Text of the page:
stupidcats

One of the best things about now selling Giclée prints instead of originals is that at last I’ve been able to offer for sale prints of a large picture I drew way back in 2001 – I’ve been loath to part with it, but now it’s available as a print and looks absolutely smashing!

stupidcats

I have plenty more cats in my sketchbook, so keep your eyes peeled for new prints!

Finally, you may or may not know that I’ve finally set up a website – it’s rather basic at the moment, but has links to my Etsy shop and this blog. Head over to stupidcats.co.uk for a peep!

A quick tip….

Somebody on Twitter recently asked me how I transfer my sketches from tracing paper to the proper-paper-for-drawing-on without them coming out back-to-front, and I had one of those little “Ohhhh, I thought everyone knew that!” moments – and I was also transported back to primary school, when I was having the same problem with a squirrel whose tail came out on the left side when I wanted it on the right, like the drawing in the book I was trying to copy. My teacher at the time showed me this little trick and I reckon it’s quite possibly one of the most useful things I ever learnt at school!

Step one: Trace your image. Or draw it on tracing paper – with my cats, I do a sketch in my sketchbook, then trace it onto tracing paper that’s marked up with the borders of the finished piece:

  
At this point I’ll work on tidying up the drawing, and making any final tweKs and changes until I’m happy with it. Note that her eyes are looking slightly to the right!

Step two: Turn the tracing paper over, and go over all the lines with your pencil on the back of the paper.

  
See how her eyes are now looking slightly to the left? That’s because we’re looking at the back of the trace. Make sure you don’t miss drawing any lines!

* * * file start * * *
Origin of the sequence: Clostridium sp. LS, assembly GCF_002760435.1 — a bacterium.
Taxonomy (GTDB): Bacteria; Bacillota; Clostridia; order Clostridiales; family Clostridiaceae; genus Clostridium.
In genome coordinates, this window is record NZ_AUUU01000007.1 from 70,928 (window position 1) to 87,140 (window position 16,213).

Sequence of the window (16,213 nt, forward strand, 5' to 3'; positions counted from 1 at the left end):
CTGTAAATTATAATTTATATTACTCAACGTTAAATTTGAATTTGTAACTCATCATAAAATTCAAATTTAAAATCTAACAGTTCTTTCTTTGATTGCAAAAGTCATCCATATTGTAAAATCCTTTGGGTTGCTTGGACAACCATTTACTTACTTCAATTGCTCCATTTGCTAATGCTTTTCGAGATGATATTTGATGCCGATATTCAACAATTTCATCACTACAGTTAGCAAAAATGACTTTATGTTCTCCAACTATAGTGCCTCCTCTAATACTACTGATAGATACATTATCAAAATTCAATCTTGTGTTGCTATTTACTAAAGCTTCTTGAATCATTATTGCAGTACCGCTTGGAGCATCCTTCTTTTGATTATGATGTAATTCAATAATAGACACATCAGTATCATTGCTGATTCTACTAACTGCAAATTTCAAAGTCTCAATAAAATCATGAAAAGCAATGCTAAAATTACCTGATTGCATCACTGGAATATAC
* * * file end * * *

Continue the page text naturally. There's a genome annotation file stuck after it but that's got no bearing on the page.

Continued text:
Step three: Turn the tracing paper over so that you’re looking at the front again. Now position your tracing paper on the paper you want to use for your finished drawing, and start going over all the lines again with your pencil. It’s very important at this stage that you don’t move the paper – you might want to tack the paper and the tracing paper down, just in case!

 
See the thicker black lines, where I’m going over lines I’ve already drawn?

Step four: When you’re sure you’ve gone over every line, lift off the tracing paper.

  
If you’ve done it right, you should be left with a copy of your drawing on your paper, in the correct orientation. Ta daaaah!

Of course, you could scan your image, flip it on the computer, trace it and transfer it that way, but I prefer to do it the old-fashioned way!

So now you know – if you didn’t know this trick, I hope it comes in useful. And thank you Alice (aka @sequinnedsheep) for reminding me of the squirrel and prompting this post!

Heeeeeeeeere’s stupid!

Hello! I’m back! My Etsy shop is open for business again and I’m raring to go!

I’ve was mulling over having a go at a sugarskull stupidcat a while ago, and did a rough doodle:

  
I’m now itching to have a proper go at it, so watch this space! It’ll probably be a larger size than my usual stupidcats due to the amount of detail. And I haven’t decided yet if whiskers will work or not…

And speaking of whiskers, this little chap is almost finished, just needs whiskering and framing:

  
More news when I have some! Hope you’re all fine and dandy out there in the big, wide world. 🙂